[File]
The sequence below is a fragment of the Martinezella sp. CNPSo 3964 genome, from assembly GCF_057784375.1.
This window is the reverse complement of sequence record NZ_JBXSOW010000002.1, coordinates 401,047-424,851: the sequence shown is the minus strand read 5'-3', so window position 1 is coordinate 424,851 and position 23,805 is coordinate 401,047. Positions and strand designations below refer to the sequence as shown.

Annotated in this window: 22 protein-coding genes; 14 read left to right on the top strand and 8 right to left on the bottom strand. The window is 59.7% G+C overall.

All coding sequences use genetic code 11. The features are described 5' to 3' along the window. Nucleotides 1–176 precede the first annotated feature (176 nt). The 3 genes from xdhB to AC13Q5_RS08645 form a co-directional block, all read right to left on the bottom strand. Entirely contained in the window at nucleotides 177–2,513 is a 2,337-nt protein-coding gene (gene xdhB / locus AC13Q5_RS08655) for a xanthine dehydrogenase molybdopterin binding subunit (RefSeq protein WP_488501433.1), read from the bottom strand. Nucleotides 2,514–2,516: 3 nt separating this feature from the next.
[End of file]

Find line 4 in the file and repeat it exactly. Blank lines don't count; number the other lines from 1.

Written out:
All coding sequences use genetic code 11. The features are described 5' to 3' along the window. Nucleotides 1–176 precede the first annotated feature (176 nt). The 3 genes from xdhB to AC13Q5_RS08645 form a co-directional block, all read right to left on the bottom strand. Entirely contained in the window at nucleotides 177–2,513 is a 2,337-nt protein-coding gene (gene xdhB / locus AC13Q5_RS08655) for a xanthine dehydrogenase molybdopterin binding subunit (RefSeq protein WP_488501433.1), read from the bottom strand. Nucleotides 2,514–2,516: 3 nt separating this feature from the next.